President Barack Obama issued a strongly-worded statement on the deaths of at least three police officers and the wounding of seven others in Baton Rouge, Louisiana on Sunday, condemning the shooting as "cowardly and reprehensible."
"We may not yet know the motives for this attack, but I want to be clear: there is no justification for violence against law enforcement," he added. "None. These attacks are the work of cowards who speak for no one. They right no wrongs. They advance no causes."
In the wake of a mass shooting of 12 police officers, five of whom died, and two others in Dallas at a peaceful Black Lives Matter protest, the president's critics have blamed Obama for supposedly encouraging a "war" on the nation's police officers. Following news of the shooting in Baton Rouge this morning, presumptive Republican presidential nominee Donald Trump blamed "a lack of leadership in our country" for the deaths, while Cleveland police union chief Steve Loomis told Fox News that Obama had "blood on his hands."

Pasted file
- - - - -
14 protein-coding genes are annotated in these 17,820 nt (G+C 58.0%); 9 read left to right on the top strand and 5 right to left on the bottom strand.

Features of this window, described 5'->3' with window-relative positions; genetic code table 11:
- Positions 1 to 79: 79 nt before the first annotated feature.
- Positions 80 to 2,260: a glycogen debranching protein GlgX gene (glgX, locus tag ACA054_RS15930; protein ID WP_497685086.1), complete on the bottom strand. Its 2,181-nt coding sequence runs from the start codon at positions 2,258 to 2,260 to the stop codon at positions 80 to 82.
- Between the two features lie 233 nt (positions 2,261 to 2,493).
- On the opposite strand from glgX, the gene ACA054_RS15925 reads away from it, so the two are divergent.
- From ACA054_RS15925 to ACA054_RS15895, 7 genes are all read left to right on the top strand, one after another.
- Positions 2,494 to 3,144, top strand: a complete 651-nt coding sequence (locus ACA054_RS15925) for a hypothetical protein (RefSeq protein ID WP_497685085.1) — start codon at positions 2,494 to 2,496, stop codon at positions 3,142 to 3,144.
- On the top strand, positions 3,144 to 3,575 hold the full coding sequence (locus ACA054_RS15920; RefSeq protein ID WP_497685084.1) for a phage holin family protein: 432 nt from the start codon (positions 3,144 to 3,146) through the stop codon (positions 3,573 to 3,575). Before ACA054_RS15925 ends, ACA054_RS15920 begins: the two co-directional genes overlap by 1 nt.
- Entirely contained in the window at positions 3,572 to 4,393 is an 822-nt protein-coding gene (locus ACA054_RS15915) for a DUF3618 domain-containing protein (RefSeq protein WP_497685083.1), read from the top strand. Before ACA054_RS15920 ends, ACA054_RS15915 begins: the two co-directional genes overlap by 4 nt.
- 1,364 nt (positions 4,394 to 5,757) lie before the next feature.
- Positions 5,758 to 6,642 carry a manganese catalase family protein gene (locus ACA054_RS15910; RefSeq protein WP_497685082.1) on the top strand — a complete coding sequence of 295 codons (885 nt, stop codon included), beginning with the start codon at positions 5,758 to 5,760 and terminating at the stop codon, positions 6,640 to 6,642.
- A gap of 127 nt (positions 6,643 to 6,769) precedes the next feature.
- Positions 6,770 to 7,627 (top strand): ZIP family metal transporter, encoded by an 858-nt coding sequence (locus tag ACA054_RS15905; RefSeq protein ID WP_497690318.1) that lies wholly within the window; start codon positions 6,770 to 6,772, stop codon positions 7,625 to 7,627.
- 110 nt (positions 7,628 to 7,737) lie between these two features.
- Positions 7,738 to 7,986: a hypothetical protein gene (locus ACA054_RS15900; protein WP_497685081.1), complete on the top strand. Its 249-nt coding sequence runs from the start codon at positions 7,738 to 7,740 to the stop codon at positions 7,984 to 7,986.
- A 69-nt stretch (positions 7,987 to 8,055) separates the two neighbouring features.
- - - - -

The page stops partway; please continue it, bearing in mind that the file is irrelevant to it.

In particular, critics singled out the president for describing the recent police killings of Alton Sterling in Baton Rouge and Philando Castile in Minnesota as part of a larger pattern of racial inequality in U.S. policing.
"There's a big chunk of our fellow citizenry that feels as if because the color of their skin they're not being treated the same," Obama told a crowd of reporters in Poland on July 7, according to the Wall Street Journal. "And that hurts. And that should trouble all of us."
Prominent Black Lives Matter activist DeRay Mckesson also condemned the violence on Sunday, saying "The movement began as a call to end violence. That call remains."
Violent police deaths in the line of duty and reported assaults on law enforcement officials have actually fallen to their lowest rates in decades, according to a recent analysis in the Washington Post.